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Uh, Norm builds a whole object, usually a more complex one than Roy's typical project, and starts from raw lumber. Roy shows the techniques to accomplish a given project, but never finishes, and notice he has two or three partially completed items sitting around so he can skip over some time-consuming steps. Roy has a do-it-all-in-one-take policy for his show. No edits, no retakes, you see all the mistakes and slips as they happened. Considering that, Roy does a heck of a good job in a half hour show, but clearly he spends a lot of time researching, setting up, making a test piece, making some partially complete pieces and planning what things to show before the lights and camera start working. Norm builds a proto-type, experiments with techniques, plans what things to show, but also probably does retakes and obviously his show is edited, not a one-take. I would not want to make a bet on who puts in more time and effort for a show.

I enjoy both. Roy is more "fun" in a way, but Norm is more likely to be building something I might actually want to build. Not that I dislike Roy's stuff, just a lot of it is not stuff I would want to build. I do enjoy the historical aspects and seeing how things can be done with old hand tools. I'm just more likely to apply a Roy technique to a Norm project than the other way around.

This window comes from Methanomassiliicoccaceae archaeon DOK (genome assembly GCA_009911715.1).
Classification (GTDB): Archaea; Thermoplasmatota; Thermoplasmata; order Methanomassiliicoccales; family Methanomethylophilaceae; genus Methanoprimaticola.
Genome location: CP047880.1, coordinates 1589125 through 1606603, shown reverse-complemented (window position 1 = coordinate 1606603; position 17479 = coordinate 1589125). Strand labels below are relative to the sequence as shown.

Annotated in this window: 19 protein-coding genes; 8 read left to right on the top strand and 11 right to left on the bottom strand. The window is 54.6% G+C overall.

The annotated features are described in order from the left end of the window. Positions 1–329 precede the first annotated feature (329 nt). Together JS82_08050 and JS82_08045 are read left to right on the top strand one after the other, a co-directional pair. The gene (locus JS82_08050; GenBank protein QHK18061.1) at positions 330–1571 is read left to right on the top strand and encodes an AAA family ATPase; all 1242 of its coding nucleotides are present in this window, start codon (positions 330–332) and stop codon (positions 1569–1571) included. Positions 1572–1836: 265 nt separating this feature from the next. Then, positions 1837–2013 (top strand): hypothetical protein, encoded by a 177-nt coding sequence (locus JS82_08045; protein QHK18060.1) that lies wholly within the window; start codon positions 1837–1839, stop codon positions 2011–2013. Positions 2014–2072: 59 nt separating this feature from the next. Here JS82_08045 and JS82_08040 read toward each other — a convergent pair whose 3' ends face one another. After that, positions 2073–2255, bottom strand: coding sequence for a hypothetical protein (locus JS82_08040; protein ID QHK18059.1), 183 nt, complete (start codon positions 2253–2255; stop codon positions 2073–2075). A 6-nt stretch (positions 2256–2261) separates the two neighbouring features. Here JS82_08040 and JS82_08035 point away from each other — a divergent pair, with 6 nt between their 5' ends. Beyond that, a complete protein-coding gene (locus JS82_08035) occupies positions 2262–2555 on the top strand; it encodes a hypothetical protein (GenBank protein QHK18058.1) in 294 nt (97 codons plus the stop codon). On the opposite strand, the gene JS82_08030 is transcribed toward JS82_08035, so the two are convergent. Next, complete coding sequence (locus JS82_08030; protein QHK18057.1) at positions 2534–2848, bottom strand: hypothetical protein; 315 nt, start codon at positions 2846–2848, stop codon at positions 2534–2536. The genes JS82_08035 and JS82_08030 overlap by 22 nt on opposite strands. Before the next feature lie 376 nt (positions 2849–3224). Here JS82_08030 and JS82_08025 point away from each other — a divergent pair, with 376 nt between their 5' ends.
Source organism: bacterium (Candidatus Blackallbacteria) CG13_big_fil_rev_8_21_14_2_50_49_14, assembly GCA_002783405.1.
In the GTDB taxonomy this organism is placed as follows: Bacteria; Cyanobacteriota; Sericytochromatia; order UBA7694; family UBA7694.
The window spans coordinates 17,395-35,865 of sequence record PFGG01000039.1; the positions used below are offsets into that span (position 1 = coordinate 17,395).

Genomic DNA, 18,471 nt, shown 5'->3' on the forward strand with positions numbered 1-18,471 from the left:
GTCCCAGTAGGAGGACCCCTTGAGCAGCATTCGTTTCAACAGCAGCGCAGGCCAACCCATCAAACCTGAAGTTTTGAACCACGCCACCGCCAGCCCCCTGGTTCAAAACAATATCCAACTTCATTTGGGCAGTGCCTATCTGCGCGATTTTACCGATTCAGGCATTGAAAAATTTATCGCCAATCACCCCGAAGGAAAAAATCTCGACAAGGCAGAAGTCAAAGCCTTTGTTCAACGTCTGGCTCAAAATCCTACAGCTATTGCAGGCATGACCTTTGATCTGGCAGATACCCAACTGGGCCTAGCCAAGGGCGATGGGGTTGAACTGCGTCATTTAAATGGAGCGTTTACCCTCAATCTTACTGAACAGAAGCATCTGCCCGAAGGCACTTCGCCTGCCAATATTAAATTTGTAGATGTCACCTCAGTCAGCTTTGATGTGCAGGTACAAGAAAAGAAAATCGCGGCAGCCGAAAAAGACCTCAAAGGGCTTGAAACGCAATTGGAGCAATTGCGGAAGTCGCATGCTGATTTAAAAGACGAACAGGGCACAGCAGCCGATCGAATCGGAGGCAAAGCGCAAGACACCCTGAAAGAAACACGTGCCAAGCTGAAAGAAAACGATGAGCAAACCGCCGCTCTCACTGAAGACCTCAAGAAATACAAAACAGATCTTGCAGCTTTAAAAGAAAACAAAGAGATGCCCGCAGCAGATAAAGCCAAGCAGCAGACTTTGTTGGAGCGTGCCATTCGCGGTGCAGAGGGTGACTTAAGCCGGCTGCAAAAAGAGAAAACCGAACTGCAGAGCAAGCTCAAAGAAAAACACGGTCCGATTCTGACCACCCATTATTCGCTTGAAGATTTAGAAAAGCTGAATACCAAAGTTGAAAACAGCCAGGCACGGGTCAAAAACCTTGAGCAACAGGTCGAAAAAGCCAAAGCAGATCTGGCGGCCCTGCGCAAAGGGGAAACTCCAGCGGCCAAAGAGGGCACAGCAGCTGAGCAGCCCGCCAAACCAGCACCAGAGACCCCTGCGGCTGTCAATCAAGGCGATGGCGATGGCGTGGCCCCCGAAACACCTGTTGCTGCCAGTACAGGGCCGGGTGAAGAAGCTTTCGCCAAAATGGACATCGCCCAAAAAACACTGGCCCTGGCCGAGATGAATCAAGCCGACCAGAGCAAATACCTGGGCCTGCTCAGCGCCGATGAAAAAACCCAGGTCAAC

Bill Ranck Blacksburg, Va.
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You're not extreme? You've set up your own straw man to hit.
I would never have used words as foolish as you have attempted to put in my mouth.

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Actually, Roy is pretty much of a wise-ass all the time... I worked at Colonial Williamsburg in the past and at various times shared housing with a housewright, a couple blacksmiths, an interpreter, and an archeologist. The archeologist was a woman and she was best of friends with Roy's wife Jane. My lady friend's kid was at Roy's and Roy's kids at our place on a near daily basis. I had my share of opportunities to hear him in action. ;-)
John
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On Wed, 06 Aug 2003 11:20:31 GMT, "George"

What? Roy Underhill is past Master Housewright at Colonial Williamsburg. To try to reason _any_ thing about his ability or talent from what you see on "The Woodwright's Shop" is futile.
Don't confuse style with content. Underhill has forgotten more about woodcraft in all its forms than any 50 of us will ever know.
(Except Tom Planman, of course. But I'm not counting him because I'm still convinced Tom Planman is really 6 people in one body.) :)